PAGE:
December 03, 2019
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Former Newport lawyer returns from Canada, pleads not guilty to stealing $260,000

John Clarke Russ | BDN
John Clarke Russ | BDN
Cindy Dunton, left, and her attorney Dale Thistle talked with the Bangor Daily News at Thistle's law office in Newport Tuesday afternoon, April 12, 2011.

A former Newport lawyer who skipped his first court date appeared Friday at the Penobscot Judicial Center and pleaded not guilty to stealing $260,000 from a client’s estate, according to his attorney.

An arrest warrant was issued Nov. 7 for Dale Thistle, 72, of Quebec City, Quebec. District Court Judge Bruce Jordan set bail at $50,000 cash at the time but said it could be reviewed if and when Thistle appeared.

Bail was reduced Friday to $1,000 cash, and Thistle entered into a contract with Maine Pretrial Services that requires that he appear in court when ordered.

Thistle’s attorney, William Ashe of Ellsworth, said after his client’s arraignment Friday that Thistle had received the summons to appear in court but the section where the time and date should have been filled in was blank.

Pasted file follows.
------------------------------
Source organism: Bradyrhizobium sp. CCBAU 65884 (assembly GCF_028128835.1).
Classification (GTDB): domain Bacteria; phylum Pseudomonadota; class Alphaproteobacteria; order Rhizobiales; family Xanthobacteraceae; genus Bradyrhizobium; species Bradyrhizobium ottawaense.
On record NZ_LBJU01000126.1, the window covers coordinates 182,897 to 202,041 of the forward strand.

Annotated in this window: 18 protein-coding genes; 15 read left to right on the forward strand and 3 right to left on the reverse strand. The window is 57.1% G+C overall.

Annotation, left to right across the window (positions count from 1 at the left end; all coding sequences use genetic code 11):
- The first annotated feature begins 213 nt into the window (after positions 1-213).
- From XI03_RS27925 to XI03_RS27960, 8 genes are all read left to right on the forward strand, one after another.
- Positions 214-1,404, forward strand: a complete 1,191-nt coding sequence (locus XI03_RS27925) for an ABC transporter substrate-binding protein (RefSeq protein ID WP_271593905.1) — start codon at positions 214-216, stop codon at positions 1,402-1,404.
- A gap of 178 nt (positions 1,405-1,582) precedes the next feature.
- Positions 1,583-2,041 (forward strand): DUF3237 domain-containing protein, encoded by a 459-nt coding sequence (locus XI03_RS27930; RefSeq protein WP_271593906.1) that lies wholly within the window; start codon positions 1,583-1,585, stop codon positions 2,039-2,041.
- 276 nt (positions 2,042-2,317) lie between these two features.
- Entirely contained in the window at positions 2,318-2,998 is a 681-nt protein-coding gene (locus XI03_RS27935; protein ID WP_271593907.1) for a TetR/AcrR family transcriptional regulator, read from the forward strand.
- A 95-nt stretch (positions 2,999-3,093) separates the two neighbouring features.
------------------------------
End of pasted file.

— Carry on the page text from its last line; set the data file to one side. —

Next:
He is next due in court Feb. 10, but the case is not expected to be resolved for many months, Ashe said.

Thistle has not practiced law in Maine since June 2014, when he was suspended by the Maine Board of Overseers of the Bar due to a disability. He suffered a traumatic brain injury in a Nov. 17, 2011, car crash, but it was not diagnosed immediately, the Waterville Morning Sentinel reported in 2014. His symptoms worsened over time until he was unable to practice, Thistle told the paper.

The alleged theft happened in mid-2012, according to Ashe. The attorney said that he believed Thistle’s brain injury impaired his judgement.

The $260,000 was a wrongful death settlement meant for the estate of Gilman Friend, who died in December 2010 at the age of 82 as the result of a fall at his Newport home, his son, Dana Friend, 62, of Carrabassett Valley said Nov. 7.

The widow, Donna Friend, hired Thistle to sue Sebasticook Valley Hospital’s ambulance service for wrongful death, and Thistle negotiated the settlement.

It turned out, however, that Donna Friend was not entitled to the money because she and Gilman Friend had divorced before his death but continued living together, Dana Friend said.

If convicted of theft, the same charge to which Dunton pleaded guilty, Thistle faces up to 10 years in prison and a fine of up to $10,000. He also could be ordered to pay restitution to Gilman Friend’s heirs.

 



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